Alachua County parents say they're fearful of book banning implications
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A boy combs through the bookshelves at the Headquarters Branch library recently in search of a book his mother will allow him to check out. He chose to take home “Urban Outlaws,” an adventure chapter book for children. (Abigail Rillo/WUFT News)

Officials with Alachua County Public Schools say they are taking stock of what’s on school library bookshelves over the summer break.

Jackie Johnson, the Alachua County Schools public information officer, said the county is having ongoing meetings to ensure that content abides by state and district standards in preparation for the 2023-2024 school year.

“There has been new legislation about what books can be offered in media centers. We are in the process of reviewing that legislation,” Johnson said. “There’s always a process during the summer months to go through the legislation and make decisions.”

Barbra Paulison has two children, both of whom attend elementary schools in Alachua County. Paulison said she worries that her children’s education will suffer from book bans being implemented across the state.

“I would like for (teacher’s bookshelves) to have a variety of topics,” Paulison said. “I want all life paths to be represented. I want everyone in that class to be able to get something from those books.”

She said she considers diversity to be a cornerstone of her children’s education. In 2022, Gov. Ron DeSantis ordered schools to censor identity-related content from school libraries.

In March of last year, Gov. DeSantis signed HB-1467, which requires all public schools to create an up-to-date database of all media content available to students. The bill allows parents of school children to submit complaints about specific books in schools and requires school administration to respond to such claims.

The goal of HB-1467 was to ensure race-based and sexually explicit material are eliminated from schools. The bill also bans content related to sexual orientation and gender identity for students in kindergarten through third-grade classrooms.

School media specialists have received online training from the Florida Department of Education to review all material for such content.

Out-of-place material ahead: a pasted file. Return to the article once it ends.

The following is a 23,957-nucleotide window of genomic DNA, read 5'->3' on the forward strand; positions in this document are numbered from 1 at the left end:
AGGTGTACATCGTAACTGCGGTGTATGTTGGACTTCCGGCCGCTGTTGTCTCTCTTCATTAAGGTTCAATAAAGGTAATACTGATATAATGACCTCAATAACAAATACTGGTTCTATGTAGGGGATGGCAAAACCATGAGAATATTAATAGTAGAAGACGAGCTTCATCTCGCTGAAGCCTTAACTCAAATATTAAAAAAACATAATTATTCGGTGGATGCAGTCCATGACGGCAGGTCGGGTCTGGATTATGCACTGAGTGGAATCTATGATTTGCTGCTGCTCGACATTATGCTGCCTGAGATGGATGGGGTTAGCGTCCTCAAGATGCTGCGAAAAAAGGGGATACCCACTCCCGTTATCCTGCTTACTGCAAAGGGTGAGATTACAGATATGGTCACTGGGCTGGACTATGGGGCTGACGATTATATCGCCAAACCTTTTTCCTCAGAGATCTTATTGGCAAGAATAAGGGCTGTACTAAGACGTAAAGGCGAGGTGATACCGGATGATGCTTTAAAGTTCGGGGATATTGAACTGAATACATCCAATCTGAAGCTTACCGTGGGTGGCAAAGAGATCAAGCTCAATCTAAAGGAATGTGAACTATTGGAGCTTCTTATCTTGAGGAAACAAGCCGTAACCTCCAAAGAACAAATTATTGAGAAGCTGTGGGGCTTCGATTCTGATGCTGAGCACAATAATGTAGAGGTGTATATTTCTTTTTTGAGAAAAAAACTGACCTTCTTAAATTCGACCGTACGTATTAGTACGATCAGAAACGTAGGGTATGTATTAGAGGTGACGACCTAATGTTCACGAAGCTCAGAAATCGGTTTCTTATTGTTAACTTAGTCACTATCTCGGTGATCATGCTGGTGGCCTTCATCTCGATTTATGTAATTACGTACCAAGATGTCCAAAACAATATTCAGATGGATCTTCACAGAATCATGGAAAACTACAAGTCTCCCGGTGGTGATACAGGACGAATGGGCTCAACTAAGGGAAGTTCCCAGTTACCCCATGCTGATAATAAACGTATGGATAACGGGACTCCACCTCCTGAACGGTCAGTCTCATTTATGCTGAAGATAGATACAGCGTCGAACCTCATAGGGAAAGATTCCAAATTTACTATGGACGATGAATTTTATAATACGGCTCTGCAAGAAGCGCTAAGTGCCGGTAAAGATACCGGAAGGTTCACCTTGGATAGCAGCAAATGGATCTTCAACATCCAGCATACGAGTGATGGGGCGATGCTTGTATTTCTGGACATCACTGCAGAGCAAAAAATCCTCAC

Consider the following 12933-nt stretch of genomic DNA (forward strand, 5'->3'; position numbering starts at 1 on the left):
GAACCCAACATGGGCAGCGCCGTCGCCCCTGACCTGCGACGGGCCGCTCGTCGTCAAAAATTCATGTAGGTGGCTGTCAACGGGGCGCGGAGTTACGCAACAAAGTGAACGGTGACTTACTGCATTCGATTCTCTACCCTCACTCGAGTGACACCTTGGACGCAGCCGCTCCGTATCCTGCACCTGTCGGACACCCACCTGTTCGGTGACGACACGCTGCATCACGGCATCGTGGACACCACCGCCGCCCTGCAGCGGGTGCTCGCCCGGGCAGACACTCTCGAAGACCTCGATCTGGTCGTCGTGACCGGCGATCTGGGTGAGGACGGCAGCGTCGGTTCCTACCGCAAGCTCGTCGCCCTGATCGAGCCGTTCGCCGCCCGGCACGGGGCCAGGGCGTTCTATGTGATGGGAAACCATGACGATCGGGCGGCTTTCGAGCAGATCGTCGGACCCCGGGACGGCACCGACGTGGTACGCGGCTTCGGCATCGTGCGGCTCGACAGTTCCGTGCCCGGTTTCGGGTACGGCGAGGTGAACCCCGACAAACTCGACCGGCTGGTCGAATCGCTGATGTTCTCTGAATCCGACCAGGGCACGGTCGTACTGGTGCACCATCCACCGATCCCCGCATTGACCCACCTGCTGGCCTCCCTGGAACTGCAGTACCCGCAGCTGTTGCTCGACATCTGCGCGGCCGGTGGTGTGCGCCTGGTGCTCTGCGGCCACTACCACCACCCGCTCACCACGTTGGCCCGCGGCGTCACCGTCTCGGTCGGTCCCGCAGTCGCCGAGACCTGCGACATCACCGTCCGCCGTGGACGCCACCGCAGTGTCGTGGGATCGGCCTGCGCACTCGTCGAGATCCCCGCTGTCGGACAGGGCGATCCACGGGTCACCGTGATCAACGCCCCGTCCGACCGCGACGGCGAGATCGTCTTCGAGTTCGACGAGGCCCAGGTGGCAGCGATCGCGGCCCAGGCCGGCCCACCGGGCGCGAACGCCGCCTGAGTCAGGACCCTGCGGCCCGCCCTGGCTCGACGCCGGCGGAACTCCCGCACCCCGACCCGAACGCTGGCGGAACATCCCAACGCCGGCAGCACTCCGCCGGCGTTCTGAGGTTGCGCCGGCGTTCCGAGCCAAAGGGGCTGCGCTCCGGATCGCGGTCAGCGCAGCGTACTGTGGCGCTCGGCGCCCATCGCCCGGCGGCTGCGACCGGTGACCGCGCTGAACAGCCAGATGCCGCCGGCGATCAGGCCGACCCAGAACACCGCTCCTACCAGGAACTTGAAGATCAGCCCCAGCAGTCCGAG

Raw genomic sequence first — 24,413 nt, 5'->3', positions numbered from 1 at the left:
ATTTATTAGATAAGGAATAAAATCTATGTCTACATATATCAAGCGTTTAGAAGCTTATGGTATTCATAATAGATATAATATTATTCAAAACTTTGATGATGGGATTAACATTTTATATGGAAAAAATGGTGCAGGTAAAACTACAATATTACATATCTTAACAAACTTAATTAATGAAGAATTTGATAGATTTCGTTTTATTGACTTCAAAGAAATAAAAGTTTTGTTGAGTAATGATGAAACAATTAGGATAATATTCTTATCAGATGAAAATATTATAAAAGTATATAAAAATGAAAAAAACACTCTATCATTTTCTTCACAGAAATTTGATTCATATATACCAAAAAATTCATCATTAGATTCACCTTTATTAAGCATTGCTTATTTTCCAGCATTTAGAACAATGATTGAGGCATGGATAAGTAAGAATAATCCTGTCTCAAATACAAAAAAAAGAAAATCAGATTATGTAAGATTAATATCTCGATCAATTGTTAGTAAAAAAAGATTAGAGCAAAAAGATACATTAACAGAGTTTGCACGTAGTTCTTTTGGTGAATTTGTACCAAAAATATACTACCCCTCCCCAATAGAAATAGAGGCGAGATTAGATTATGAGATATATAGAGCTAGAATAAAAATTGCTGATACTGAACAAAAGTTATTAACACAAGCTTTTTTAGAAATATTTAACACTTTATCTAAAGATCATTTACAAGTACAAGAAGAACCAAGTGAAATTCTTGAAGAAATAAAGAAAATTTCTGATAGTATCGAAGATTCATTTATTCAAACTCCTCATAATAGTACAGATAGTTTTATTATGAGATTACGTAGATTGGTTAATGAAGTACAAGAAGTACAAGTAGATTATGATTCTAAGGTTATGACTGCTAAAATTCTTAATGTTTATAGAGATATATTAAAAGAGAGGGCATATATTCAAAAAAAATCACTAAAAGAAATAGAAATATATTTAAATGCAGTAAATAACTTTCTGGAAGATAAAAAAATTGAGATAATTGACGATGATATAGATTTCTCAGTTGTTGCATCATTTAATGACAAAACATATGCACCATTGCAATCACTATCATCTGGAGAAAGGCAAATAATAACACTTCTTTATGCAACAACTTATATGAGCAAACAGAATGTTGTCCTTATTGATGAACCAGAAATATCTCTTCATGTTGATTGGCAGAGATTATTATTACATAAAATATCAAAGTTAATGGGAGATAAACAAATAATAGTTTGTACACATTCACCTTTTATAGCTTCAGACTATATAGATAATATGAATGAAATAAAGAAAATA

According to the censorship advocacy group, PEN America, more than 200 books have been banned across Florida in accordance with the bill’s guidelines, including “Brave New World” by Aldous Huxley, “The Hate U Give” by Angie Thomas and “Gone Girl” by Gillian Flynn.

Johnson said Alachua County was one of the only Florida school districts with a pre-existing database that is constantly updated.

“We already had (a database) in place,” Johnson said. “We’ve also had a policy in place that allows parents who don’t want their child to see any category of books to make a request to their school’s media center that their child is to not have access to those books. We have not had any requests like that.”

Alachua County Public Schools plan to abide by all state and district regulations. Still, some parents are unsure of what the new school year will bring in August.

While the school board says that it is committed to the education of their students, Gainesville residents, following the actions of the school board, remain weary about the future of censoring books in schools.

Davis Shockley, 22, is a lifelong Alachua County resident who has attended public schools here from kindergarten through high school. He says he has noticed ways in which the school board has changed.

“Some of these school board officials have dug their heels in, have held grudges and have problems listening to outsider perspectives because they think they know everything,” Shockley said. “Which, for people in charge of education, that’s not the best mindset you should have.”

The Alachua County Library District has vowed, so far, not to remove any materials from library shelves on the basis of censorship.

Brad McClenny’s job as the public relations and marketing manager of the library district is to ensure libraries abide by the American Library Association’s position on censorship of information addressing diversity education standards.

“We don’t support censorship in any way, or book bans,” McClenny said. “People should have free and open rights to information, which they have here.”

When it comes to the concerns of library patrons regarding accessible material, the library has strict guidelines to evaluate the appropriateness of the content and its location in the library.

“We have had two challenges so far this year,” McClenny said. “A book is in the middle (of being challenged) and a movie was denied to be taken off of shelves. The book is called “Grandad’s Pride.”  

The book, a sequel to the children’s book, “Grandad’s Camper,” details a grandfather’s and granddaughter’s plan to host a pride parade in their small town as an act of advocacy. The book is not available in the Alachua County Public Schools library database.

Although Paulison said her children have “not yet been affected” by book bans in schools, she said she wishes to offer her children a factual and diverse education. That’s why her family spends time at public libraries, checking out books that may not be on teachers’ shelves next school year.

Discussions regarding inclusive curriculum and regulating media content continue at Alachua County Public Schools as the school board prepares its staff for the upcoming school year. Parents are able to stay up to date on current regulations with their students’ media centers.

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